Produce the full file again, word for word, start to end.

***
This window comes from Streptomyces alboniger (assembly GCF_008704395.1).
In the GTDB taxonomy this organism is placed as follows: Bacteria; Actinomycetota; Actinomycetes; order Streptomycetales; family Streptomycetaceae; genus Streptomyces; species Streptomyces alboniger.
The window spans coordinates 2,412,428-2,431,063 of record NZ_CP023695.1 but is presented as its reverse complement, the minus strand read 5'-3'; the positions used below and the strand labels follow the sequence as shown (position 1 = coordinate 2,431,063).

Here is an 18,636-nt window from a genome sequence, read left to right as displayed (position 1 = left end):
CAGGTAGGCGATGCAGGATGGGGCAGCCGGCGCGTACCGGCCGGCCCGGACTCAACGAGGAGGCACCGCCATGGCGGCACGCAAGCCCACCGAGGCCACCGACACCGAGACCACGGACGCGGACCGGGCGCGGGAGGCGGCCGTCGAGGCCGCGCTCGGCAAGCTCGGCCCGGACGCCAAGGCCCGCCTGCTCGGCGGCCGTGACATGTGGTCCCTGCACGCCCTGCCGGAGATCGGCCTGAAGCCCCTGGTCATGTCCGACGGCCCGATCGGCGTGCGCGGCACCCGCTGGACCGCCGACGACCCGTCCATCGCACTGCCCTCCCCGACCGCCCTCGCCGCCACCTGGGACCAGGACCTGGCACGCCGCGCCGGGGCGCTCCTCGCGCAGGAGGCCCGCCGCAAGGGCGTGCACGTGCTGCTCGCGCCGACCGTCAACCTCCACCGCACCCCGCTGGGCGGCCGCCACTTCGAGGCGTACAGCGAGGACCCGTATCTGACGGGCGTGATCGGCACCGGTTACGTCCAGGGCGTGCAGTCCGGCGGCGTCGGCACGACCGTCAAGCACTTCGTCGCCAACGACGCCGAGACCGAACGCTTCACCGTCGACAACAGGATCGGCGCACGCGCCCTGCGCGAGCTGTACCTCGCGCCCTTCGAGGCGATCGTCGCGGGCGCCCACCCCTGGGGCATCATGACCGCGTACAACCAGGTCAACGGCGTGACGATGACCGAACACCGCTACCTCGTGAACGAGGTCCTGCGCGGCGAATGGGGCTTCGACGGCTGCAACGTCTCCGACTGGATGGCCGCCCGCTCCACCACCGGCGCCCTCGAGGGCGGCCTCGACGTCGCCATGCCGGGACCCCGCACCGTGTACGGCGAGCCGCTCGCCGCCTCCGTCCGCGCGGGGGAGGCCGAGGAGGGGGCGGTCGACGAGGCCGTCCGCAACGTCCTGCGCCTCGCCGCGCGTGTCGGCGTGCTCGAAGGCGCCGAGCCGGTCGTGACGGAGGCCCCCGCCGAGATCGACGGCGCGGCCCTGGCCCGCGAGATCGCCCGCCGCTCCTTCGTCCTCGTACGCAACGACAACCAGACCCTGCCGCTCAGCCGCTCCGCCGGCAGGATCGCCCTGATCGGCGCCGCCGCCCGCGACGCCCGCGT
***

This window comes from Streptomyces alboniger (assembly GCF_008704395.1).
In the GTDB taxonomy this organism is placed as follows: Bacteria; Actinomycetota; Actinomycetes; order Streptomycetales; family Streptomycetaceae; genus Streptomyces; species Streptomyces alboniger.
The window spans coordinates 2,412,428-2,431,063 of record NZ_CP023695.1 but is presented as its reverse complement, the minus strand read 5'-3'; the positions used below and the strand labels follow the sequence as shown (position 1 = coordinate 2,431,063).

Here is an 18,636-nt window from a genome sequence, read left to right as displayed (position 1 = left end):
CAGGTAGGCGATGCAGGATGGGGCAGCCGGCGCGTACCGGCCGGCCCGGACTCAACGAGGAGGCACCGCCATGGCGGCACGCAAGCCCACCGAGGCCACCGACACCGAGACCACGGACGCGGACCGGGCGCGGGAGGCGGCCGTCGAGGCCGCGCTCGGCAAGCTCGGCCCGGACGCCAAGGCCCGCCTGCTCGGCGGCCGTGACATGTGGTCCCTGCACGCCCTGCCGGAGATCGGCCTGAAGCCCCTGGTCATGTCCGACGGCCCGATCGGCGTGCGCGGCACCCGCTGGACCGCCGACGACCCGTCCATCGCACTGCCCTCCCCGACCGCCCTCGCCGCCACCTGGGACCAGGACCTGGCACGCCGCGCCGGGGCGCTCCTCGCGCAGGAGGCCCGCCGCAAGGGCGTGCACGTGCTGCTCGCGCCGACCGTCAACCTCCACCGCACCCCGCTGGGCGGCCGCCACTTCGAGGCGTACAGCGAGGACCCGTATCTGACGGGCGTGATCGGCACCGGTTACGTCCAGGGCGTGCAGTCCGGCGGCGTCGGCACGACCGTCAAGCACTTCGTCGCCAACGACGCCGAGACCGAACGCTTCACCGTCGACAACAGGATCGGCGCACGCGCCCTGCGCGAGCTGTACCTCGCGCCCTTCGAGGCGATCGTCGCGGGCGCCCACCCCTGGGGCATCATGACCGCGTACAACCAGGTCAACGGCGTGACGATGACCGAACACCGCTACCTCGTGAACGAGGTCCTGCGCGGCGAATGGGGCTTCGACGGCTGCAACGTCTCCGACTGGATGGCCGCCCGCTCCACCACCGGCGCCCTCGAGGGCGGCCTCGACGTCGCCATGCCGGGACCCCGCACCGTGTACGGCGAGCCGCTCGCCGCCTCCGTCCGCGCGGGGGAGGCCGAGGAGGGGGCGGTCGACGAGGCCGTCCGCAACGTCCTGCGCCTCGCCGCGCGTGTCGGCGTGCTCGAAGGCGCCGAGCCGGTCGTGACGGAGGCCCCCGCCGAGATCGACGGCGCGGCCCTGGCCCGCGAGATCGCCCGCCGCTCCTTCGTCCTCGTACGCAACGACAACCAGACCCTGCCGCTCAGCCGCTCCGCCGGCAGGATCGCCCTGATCGGCGCCGCCGCCCGCGACGCCCGCGT